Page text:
Guava is not native to Hawaiʻi, though it’s made itself quite comfortable. Too comfortable. Likely originating from Central and South America, guava was brought to the Hawaiian islands early on in Western-contact days and has since provided wood, fruit and astringent medicine. But there’s one big problem with guava, strawberry guava in particular: it has become the most invasive tree species in Hawaiʻi. Though guava trees provide an abundance of lemon-sized, tart and aromatic fruit, they are in essence lofty weeds. And they are good at being weeds; strawberry guava even produces a chemical in the soil around its base which prevents the growth of other plants. The guavas form monolithic stands, their fruit drops, pigs eat the fruit, then carry the seeds to other areas where new guava trees sprout, vastly reduce the amount of available water and crowd out the plants growing there. This is particularly a problem for the vulnerable native flora of Hawaiʻi.
Hawaii grown: The give and take of Guava.
Fortunately, there is one flavorful thing that everyone can do at the very basic level of activism to protect precious native Hawaiian species from guava: eat guava. To prevent further spreading of the guava seeds, harvest the fruit before it falls to the ground. Slow Island uses all Hawaiʻi-grown ingredients from local sustainable farms, including guava, picked at peak ripeness. Their Passionfruit Orange Guava Culinary Syrup is the flavors of celebrated Hawaiian POG juice, but made with fresh, local fruit. It is real fruit flavored syrup for alcoholic drinks, to be drizzled on yogurt or ice cream, or as an addition to tropical sauces. By sourcing from their own community, Slow Island is fostering a symbiotic relationship: utilizing what the land can provide to create a product that boosts the economy of the land. In a small way, they are assisting guava trees in giving back to their adopted home.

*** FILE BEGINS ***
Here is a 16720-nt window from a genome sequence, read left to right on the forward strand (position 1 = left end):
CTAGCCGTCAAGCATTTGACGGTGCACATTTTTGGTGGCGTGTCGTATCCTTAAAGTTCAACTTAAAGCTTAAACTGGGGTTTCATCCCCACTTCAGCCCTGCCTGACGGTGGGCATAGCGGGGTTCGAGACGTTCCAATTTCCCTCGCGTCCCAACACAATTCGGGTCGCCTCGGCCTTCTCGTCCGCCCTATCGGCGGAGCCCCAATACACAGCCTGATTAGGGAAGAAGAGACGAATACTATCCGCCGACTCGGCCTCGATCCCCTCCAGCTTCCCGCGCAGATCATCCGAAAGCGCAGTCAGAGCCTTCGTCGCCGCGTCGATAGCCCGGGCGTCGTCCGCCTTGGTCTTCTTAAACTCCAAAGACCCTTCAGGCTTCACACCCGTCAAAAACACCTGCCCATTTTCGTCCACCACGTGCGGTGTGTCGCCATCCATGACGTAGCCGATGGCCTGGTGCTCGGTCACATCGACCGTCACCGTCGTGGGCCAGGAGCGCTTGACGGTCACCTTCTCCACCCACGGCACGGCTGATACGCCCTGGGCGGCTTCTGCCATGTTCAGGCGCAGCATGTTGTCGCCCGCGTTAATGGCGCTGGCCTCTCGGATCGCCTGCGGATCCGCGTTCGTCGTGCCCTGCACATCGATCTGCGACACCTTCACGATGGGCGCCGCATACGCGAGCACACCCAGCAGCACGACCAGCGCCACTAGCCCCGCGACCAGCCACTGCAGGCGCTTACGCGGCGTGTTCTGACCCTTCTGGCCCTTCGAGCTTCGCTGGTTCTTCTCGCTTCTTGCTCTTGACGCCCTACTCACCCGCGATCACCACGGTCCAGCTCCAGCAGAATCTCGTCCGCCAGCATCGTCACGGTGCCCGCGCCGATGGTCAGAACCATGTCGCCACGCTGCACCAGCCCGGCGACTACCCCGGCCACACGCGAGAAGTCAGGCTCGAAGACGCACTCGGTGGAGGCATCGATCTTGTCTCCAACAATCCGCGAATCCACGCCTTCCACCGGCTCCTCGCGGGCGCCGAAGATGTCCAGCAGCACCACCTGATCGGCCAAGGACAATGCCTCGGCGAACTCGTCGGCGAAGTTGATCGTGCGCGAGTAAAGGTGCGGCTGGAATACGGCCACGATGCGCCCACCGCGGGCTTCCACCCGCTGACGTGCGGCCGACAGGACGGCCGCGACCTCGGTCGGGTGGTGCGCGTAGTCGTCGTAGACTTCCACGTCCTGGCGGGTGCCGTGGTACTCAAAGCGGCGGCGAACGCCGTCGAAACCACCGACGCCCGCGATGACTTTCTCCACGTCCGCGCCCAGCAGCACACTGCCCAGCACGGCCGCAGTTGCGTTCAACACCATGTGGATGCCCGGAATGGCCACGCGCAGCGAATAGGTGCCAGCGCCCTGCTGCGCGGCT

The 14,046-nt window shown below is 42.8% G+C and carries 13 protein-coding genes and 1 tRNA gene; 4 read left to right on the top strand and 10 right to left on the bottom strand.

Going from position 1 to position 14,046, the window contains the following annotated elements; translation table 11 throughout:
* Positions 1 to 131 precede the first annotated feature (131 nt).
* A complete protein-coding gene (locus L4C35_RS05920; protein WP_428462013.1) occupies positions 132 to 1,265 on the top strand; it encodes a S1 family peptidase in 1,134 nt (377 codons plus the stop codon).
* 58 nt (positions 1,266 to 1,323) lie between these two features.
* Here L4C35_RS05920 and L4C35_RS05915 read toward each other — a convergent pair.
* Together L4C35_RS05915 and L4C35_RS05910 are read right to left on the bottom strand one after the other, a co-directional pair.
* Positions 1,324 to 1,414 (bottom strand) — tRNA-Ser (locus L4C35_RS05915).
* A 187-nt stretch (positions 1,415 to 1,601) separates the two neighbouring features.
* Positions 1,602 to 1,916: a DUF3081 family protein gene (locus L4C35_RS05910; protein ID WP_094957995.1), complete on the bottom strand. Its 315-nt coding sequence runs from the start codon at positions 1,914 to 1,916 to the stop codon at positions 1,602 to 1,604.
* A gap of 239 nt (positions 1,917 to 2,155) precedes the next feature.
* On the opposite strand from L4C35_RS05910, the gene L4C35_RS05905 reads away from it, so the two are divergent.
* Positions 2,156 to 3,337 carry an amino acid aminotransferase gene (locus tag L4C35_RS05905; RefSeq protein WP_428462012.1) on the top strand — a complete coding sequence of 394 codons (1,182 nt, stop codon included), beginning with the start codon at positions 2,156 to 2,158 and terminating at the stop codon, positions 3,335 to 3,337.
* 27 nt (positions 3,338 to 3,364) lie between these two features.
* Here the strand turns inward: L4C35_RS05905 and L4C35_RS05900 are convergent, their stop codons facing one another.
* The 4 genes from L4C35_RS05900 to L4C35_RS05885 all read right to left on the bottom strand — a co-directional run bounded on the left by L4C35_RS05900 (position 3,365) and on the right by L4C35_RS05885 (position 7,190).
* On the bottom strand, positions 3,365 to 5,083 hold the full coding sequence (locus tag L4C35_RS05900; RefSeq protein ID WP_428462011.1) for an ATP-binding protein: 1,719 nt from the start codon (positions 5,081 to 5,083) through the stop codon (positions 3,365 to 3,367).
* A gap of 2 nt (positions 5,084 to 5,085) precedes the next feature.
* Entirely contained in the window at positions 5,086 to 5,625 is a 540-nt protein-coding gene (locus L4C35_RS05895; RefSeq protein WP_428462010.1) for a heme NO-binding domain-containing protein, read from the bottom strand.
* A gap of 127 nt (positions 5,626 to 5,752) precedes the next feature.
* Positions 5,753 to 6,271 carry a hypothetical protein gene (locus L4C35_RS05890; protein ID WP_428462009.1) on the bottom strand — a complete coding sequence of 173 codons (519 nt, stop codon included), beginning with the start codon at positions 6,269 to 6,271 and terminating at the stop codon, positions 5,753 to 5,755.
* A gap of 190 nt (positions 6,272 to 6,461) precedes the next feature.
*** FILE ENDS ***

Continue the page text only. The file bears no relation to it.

Another perhaps obvious way to reduce invasive guava trees in Hawaiʻi is to stop large-scale production.
Part of the land that Common Ground Kauaʻi now thrives on was formerly a piece of Kilauea’s 600-acre Guava Kai Plantation. In addition to the invasive nature of guavas in Hawaiʻi, the fruit has also fallen steadily in price since 1989 and, from a big picture perspective, exporting the product contributes to Hawaiʻi’s lack of food autonomy. Although some guavas still grow on the now divided-up land, Common Ground utilizes their parcel in wholly sustainable and regenerative ways while reinventing Hawaiian food economy.